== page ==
March is Women’s History Month and according to USDA, nearly a third of our nation’s famers are women, generating $12.9 billion in annual agriculture sales. Women are involved in other areas of agriculture as well: scientist, veterinarians, policy makers, business owners, and many more. Women have an increasing presence in agriculture, which will continue to grow. The Utah Farm Bureau Federation & American Farm Bureau are taking the time to highlight women in agriculture.
Suzzy Rowley-Sowing the Young Seeds
Suzzy Rowley, a farmer, rancher, Kindergarten teacher and literacy coach at Altamont Elementary School is truly sowing seeds of agriculture literacy. Rowley and her husband Shane own a cattle ranch and grow grass hay and pasture.
“I work as a teacher,” Rowley said, “And Shane works in the oil field. Our side jobs support our farming habit."
Rowley grew up in a rural area and her family owned horses and chickens, but cows were somewhat foreign to her.
“The whole cow thing was a learning experience,” Rowley said. “I joined FFA in high school, and my FFA advisor trained me to judge dairy cows, even though I knew nothing about them. I ended up beating everyone in the Uintah Basin competition, and placed at the state level.”
Rowley shares her love for agriculture with her students, “Every year I have the kids plant their own radishes, because they grow fairly fast and seem hard to kill,” Rowley said. “They love watching the growth progress.”
Rowley said she uses many Ag in the Classroom resources, and likes to bring different vegetables and plants from her own garden to the classroom and gives lessons on roots and plant growth.
“Even though we live in a rural area, I’m still surprised by how much kids don’t know about agriculture,” Rowley said. “Some think that chocolate milk comes from a brown cow, so I enjoy teaching them while they’re young.”
Rowley’s husband, Shane, said he admires Rowley’s commitment to agriculture and her classroom.
“When she gets involved with something, she focuses all her efforts into accomplishing that task until it’s done,” Shane said. “I appreciate that about her.”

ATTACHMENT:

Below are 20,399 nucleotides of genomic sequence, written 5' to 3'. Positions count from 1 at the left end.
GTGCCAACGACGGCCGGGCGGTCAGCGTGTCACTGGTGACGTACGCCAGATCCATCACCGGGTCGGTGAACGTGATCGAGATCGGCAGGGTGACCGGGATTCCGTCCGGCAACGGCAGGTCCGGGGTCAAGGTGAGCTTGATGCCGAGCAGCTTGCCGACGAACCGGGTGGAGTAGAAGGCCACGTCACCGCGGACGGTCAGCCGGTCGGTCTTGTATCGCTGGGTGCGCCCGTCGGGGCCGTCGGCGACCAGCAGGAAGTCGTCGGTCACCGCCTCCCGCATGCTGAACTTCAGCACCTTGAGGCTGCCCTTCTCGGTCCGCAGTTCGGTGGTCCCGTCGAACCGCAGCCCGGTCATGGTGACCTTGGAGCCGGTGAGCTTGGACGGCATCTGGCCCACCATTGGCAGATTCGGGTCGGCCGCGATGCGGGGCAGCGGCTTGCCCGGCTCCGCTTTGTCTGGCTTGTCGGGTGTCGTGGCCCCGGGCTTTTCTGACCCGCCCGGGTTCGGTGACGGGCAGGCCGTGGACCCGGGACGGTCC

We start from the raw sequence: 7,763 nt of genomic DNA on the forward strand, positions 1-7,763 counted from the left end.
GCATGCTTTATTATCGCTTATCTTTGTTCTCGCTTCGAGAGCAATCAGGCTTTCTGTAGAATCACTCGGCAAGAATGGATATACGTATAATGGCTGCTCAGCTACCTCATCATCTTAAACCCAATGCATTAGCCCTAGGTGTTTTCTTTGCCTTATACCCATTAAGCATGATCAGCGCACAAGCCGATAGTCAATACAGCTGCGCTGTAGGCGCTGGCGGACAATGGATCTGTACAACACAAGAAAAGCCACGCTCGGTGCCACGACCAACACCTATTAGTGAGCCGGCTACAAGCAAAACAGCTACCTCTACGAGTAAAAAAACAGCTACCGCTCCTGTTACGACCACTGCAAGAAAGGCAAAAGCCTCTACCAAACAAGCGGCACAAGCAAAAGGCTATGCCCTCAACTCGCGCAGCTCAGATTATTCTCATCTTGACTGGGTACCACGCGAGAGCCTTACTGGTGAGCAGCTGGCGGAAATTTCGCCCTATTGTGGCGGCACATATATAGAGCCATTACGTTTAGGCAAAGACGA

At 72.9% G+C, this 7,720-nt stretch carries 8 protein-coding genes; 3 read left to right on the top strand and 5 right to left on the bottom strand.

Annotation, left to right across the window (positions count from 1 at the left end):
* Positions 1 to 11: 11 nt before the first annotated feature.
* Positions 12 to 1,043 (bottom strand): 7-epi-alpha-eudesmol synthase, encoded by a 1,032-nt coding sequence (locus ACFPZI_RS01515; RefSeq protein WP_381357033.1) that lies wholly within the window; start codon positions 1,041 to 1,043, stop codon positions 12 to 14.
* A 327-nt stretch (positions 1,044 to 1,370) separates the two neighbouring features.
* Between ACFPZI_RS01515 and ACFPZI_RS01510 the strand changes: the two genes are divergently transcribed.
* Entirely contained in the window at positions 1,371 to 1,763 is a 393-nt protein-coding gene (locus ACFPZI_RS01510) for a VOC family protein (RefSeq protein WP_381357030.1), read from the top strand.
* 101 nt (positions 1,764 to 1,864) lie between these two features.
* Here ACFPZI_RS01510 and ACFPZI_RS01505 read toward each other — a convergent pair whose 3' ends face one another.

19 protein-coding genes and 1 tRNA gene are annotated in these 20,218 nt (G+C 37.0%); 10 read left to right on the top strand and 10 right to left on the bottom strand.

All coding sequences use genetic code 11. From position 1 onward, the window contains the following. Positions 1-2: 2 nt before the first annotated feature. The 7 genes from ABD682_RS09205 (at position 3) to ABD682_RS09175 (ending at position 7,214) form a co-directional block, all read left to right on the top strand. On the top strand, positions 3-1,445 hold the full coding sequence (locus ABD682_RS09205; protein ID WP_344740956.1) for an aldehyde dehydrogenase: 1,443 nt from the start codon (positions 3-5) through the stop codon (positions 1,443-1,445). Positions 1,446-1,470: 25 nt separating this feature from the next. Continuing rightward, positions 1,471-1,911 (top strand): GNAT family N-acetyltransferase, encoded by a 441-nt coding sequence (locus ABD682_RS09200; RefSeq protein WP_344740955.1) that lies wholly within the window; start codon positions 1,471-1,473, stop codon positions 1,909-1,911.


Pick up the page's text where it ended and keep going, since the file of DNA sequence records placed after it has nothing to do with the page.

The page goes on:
Rowley and her family have also been very involved in Farm Bureau.
“We got involved in Farm Bureau 26 years ago,” Rowley said, “We have served on the county, state and national YF&R committees, and I served a term as the national discussion meet chair.”
Rowley said she likes being involved in an organization where a husband and wife can do things together and learn about farming and promoting agriculture.
“I really love Farm Bureau, because it’s helped me develop leadership skills,” Rowley said. “And we’ve made friends with farmers of different commodities all over the nation, and have been able to learn about their struggles. Farm Bureau truly is for everybody.”
I admire that she went out of her comfort zone and tried something new and got involved in the ag classes. It helped her to understand my background a little more.
When she gets involved with something, at home or with the Farm Bureau, or school, she focuses her efforts on it and puts all the efforts into accomplishing that task until she has it done. She very committed. I appreciate that she is like that.
“The role of women in agriculture is kind of the same as it used to be but it has changed a lot. Women have so many more demands on them and they have to jungle so much more in their life than they used to a couple generations ago. It’s really demanding of them to be involved, and to be a support in agriculture at home.”
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